Judiciary Committee Reports Leahy Bill To Address Wartime Fraud

The Senate Judiciary Committee today reported critical legislation to extend the window for the federal government to prosecute wartime contracting fraud, including fraud in Iraq and Afghanistan.  The Wartime Enforcement of Fraud Act (WEFA) was introduced in April by Committee Chairman Patrick Leahy (D-Vt.) and Committee Member Charles Grassley (R-Iowa).  The legislation would close a loophole in a World War II-era law that has allowed individuals and corporations to go unpunished for delivering defective products and overbilling for their services.

The bill updates a law that was enacted in 1942 that suspended the statute of limitations on contracting fraud during times of war.  The Wartime Suspension of Limitations Act of 1942 enabled the government to prosecute these offenses up to three years after the end of a declared war.  The Leahy-Grassley bill modifies the law to allow the prosecution of war time fraud in conflicts that have been authorized by congress, even though they aren’t declared wars.

“We should act now, as Congress did during World War II, to protect American investments during times of war,” said Leahy.  “This legislation is needed to ensure no one takes advantage of times of war to unfairly profit from contracting fraud.  I hope all Senators will join me and Senator Grassley in supporting this bill on the Senate floor.”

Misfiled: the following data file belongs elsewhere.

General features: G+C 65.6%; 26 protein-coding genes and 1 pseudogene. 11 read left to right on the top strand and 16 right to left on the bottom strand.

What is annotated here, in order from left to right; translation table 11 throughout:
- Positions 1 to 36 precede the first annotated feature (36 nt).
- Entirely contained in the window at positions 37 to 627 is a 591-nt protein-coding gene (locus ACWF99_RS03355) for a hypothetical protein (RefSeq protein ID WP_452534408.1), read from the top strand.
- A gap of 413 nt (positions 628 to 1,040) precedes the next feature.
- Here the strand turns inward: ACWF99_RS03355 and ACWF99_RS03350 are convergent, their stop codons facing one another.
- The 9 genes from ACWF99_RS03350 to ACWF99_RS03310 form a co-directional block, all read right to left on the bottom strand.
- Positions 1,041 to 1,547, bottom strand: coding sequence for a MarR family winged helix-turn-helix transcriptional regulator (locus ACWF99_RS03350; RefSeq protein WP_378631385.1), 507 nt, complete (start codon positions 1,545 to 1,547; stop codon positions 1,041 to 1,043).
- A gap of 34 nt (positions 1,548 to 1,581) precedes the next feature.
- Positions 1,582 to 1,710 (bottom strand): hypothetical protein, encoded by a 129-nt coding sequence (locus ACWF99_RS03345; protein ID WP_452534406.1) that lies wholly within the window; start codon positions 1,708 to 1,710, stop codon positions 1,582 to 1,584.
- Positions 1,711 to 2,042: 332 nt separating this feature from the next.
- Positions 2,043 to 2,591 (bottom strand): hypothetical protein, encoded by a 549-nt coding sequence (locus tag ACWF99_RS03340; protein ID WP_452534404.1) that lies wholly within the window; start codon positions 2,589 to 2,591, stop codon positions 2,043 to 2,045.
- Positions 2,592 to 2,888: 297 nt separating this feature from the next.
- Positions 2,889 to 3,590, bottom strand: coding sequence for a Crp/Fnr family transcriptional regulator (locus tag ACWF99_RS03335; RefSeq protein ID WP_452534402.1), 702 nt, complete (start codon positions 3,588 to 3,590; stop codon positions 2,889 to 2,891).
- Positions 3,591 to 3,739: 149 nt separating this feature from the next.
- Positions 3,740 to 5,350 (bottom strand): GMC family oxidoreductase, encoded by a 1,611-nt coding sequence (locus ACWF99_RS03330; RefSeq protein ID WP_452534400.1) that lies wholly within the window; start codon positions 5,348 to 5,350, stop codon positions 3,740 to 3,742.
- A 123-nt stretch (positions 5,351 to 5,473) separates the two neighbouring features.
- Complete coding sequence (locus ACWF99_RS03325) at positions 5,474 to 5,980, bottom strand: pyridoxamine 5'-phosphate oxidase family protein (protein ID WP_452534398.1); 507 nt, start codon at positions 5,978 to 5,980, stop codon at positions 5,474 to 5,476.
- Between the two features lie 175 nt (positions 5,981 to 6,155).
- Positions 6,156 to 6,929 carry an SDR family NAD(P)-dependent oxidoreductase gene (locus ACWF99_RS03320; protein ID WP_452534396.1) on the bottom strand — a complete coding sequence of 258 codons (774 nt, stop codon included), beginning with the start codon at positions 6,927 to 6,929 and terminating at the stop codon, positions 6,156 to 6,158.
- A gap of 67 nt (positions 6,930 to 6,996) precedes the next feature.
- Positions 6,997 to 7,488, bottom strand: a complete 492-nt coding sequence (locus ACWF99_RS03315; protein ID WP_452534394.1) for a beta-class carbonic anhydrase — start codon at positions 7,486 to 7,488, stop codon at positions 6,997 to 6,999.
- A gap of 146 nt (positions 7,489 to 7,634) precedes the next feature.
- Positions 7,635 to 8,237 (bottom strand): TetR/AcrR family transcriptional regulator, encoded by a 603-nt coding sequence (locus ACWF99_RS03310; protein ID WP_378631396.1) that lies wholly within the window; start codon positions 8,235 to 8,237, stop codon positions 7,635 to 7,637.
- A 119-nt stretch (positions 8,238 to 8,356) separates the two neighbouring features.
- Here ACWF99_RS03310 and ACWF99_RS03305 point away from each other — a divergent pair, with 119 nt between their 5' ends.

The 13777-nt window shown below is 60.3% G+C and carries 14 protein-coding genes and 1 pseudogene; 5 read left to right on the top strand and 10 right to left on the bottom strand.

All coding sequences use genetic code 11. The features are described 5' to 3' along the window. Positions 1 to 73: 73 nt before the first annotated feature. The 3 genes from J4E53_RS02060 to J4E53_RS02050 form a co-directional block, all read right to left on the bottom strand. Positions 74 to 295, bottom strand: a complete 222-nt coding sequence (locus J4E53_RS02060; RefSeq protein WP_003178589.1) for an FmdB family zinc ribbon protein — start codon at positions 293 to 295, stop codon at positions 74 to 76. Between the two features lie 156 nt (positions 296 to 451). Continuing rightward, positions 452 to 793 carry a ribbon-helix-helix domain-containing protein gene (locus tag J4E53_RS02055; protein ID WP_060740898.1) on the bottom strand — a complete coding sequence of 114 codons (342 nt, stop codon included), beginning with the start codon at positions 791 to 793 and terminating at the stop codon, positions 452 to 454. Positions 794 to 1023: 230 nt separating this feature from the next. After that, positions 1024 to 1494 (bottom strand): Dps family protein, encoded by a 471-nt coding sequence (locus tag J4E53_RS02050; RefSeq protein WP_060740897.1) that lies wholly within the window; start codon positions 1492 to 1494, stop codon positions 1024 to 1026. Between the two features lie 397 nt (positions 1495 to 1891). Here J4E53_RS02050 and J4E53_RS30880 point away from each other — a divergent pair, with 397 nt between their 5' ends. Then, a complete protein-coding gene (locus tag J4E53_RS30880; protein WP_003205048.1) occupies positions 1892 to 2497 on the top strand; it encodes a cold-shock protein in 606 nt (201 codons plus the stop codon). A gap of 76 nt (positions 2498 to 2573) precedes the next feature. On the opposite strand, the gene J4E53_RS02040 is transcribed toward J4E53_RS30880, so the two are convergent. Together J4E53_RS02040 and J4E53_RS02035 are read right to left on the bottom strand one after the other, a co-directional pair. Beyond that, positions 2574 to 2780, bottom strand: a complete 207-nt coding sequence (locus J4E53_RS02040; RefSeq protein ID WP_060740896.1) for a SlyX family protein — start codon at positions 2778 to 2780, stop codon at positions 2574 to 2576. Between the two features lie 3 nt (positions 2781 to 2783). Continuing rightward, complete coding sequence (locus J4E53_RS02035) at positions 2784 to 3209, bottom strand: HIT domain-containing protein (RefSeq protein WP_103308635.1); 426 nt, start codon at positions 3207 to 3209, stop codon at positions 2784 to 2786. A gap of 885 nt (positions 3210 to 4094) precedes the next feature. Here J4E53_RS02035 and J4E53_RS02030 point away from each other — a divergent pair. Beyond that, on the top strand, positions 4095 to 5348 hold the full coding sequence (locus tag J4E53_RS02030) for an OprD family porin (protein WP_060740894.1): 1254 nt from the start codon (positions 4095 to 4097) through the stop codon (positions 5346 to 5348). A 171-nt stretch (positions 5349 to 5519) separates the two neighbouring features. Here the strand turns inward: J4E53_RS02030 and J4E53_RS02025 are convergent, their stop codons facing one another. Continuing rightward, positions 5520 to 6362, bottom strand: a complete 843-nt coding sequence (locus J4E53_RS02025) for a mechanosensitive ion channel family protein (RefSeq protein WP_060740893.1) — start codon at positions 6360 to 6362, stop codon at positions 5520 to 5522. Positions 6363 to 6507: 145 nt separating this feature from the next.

“Congress has a constitutional duty to ensure that taxpayer dollars are spent in a manner consistent with the spirit and intent of the law. This important legislation simply updates the existing law that dates back to World War II. It will help ensure that our criminal laws are not circumvented by contractors who defrauded the government during our conflicts in Afghanistan and Iraq,” Grassley said.

The bipartisan legislation would help federal prosecutors better handle the abuse of contracts that have been awarded on a cost-plus or no-bid basis.  In the last six years, billions of dollars have been awarded in contracts to companies that have delivered defective products, including unsafe bullet proof vests and faulty ammunition, to American troops in Afghanistan and Iraq. 

The Wartime Enforcement of Fraud Act would:

  • Suspends the statute of limitations for war contracting fraud when Congress has authorized the use of military force consistent with the War Powers Resolution, and apply current law suspending the statute of limitations to the wars in Iraq and Afghanistan
  • Extends the statute of limitations from three to five years after the end of a war, consistent with the current statute of limitations for criminal offenses
  • Mandates that the tolling of the statute of limitations period must be an official act of the president with notice to Congress, or a concurrent resolution of Congress
  • Clarifies that the term “war” includes Congressional authorizations for the use of military force consistent with the War Powers Resolution

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Leahy statement on introduction of the Wartime Enforcement of Fraud Act of 2008

Section-by-Section Analysis (for background)

Text of Wartime Enforcement of Fraud Act 

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